May 23, 2013

Soapy Smith's grave marker stolen, 1908

Soapy Smith's final resting place
The first of five grave markers
placed over the grave
(courtesy of  Dickey Family Collection)

arl Gurcke published a post entitled, A Very Brief History of Skagway Tourism, on Golden Nuggets, the official blog for the Klondike gold rush National Historic Park. It is a brief history of Skagway tourism.

Included in the story is the contents of the newspaper article which most likely explains what happened to the first marker on Soapy Smith's grave, and the date it went missing. 

The following is from The Daily Alaskan, July 20, 1908

The headstone over the grave of "Soapy" Smith has been carried away—stolen. Jack Keller visited the grave yesterday and only a hole in the ground remained where he had seen the headstone at a visit on Wednesday last... The head piece was a simple wooden slab bearing the inscription: Jefferson R. Smith, aged 38. Died July 8, 1898. The grave is at the south edge of the Skagway burying ground and is largely overgrown with shrubbery. There has been a constant stream of visitors to the place all spring and summer evidencing the interest felt in the outlaw and the tragedy of his taking off. That there should be a vandal so foolish as to steal a gravestone that could not be shown to another without stamping the owner as a ghoulish vandal—that is to say thief—is one of the queer things we hear of as we travel the trail.

The marker was stolen sometime between July 15-20, 1908. Key to the story is that the marker removal left a hole (left there when pulling the marker out of the ground).  The second grave marker (in my possession) is very roughly broken up along the bottom, meaning that it did not come out of the ground very easily. I am betting the bottom portion of the 2nd marker was left in the ground, not leaving "a hole" as the one reported in the newspaper article did. It is possible that the marker still exists, somewhere in someone's private collection, probably by a collector who has no idea who Jefferson Randolph Smith is.

All of Soapy's grave markers, and their known histories can be viewed on the main website (which is currently being revamped) here.

Soapy Smith's grave markersNovember 21, 2008
June 20, 2009
September 3, 2009
May 21, 2011
May 28, 2011
May 6, 2012
October 9, 2012
March 6, 2013

"There are four kinds of Homicide: felonious,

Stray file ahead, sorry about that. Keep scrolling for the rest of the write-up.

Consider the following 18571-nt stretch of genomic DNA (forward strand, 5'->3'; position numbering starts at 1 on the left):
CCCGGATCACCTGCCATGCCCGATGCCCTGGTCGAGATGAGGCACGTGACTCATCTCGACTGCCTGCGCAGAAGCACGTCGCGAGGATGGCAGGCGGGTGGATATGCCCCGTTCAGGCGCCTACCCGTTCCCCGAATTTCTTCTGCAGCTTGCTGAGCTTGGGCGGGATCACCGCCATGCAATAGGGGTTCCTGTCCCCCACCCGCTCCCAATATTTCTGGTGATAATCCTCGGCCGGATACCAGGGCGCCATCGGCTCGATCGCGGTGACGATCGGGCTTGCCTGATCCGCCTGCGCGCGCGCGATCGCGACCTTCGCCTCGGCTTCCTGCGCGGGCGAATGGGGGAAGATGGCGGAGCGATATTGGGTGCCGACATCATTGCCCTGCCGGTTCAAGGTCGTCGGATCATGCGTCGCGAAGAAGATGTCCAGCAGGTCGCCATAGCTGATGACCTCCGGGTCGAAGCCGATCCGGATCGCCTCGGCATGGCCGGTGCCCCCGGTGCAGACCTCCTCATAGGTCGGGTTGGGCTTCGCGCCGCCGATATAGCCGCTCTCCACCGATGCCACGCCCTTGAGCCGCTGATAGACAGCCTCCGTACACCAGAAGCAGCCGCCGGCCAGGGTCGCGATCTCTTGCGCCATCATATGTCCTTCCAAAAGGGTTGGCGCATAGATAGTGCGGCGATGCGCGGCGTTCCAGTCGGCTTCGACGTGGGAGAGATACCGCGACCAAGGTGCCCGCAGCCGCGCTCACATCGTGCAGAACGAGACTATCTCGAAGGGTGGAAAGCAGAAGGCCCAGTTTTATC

excusable, justifiable, and praiseworthy."
—— Ambrose Bierce (1842-1914)

MAY 23

1785: Benjamin Franklin writes in a letter that he has invented bifocals.
1788: South Carolina becomes the eighth state to ratify U.S. Constitution.
1827: The first nursery school in the U.S. is established in New York City.
1846: Arabella Mansfield (Belle Aurelia Babb) is born. She is the first woman in the U.S. to pass the bar exam, though she never used her law degree.
1867: The outlaw James Gang robs the Hughs and Mason Bank in Richmond, Missouri of $4,000 in gold. The town’s mayor, the jailer and his son are killed in the process as other men are broken out of jail.
1868: Kit Carson dies during an operation in Fort Lyon, Colorado Territory, at age 59.
1872: The outlaw James-Younger gang robs a bank in Genevieve, Missouri of $4,000.
1873: The Canadian Parliament in Ottawa, Ontario passes a bill creating the North-West Mounted Police (NWMP); a military police like Royal Irish Constabulary, to patrol the border and to keep peace between Indians and traders. In 1920 they are merged with the Dominion Police to form the Royal Canadian Mounted Police (RCMP). During the Klondike gold Rush they did their best to keep Soapy Smith and the Soap Gang out of Canada.
1876: Boston’s Joe Borden pitches the first no-hitter in the history of the National League.
1879: The first U.S. veterinary school is established by Iowa State University.
1882: Convicted murderer, Jesse Evans, of Lincoln County War fame escapes while on a prison work exchange program and is never heard from again.
1895: The New York Public Library is created.
1900: Civil War hero Sergeant William Carney becomes the first African American to receive the Medal of Honor, 37 years after the Battle of Fort Wagner.
1901: American forces capture Filipino rebel leader Emilio Aguinaldo.

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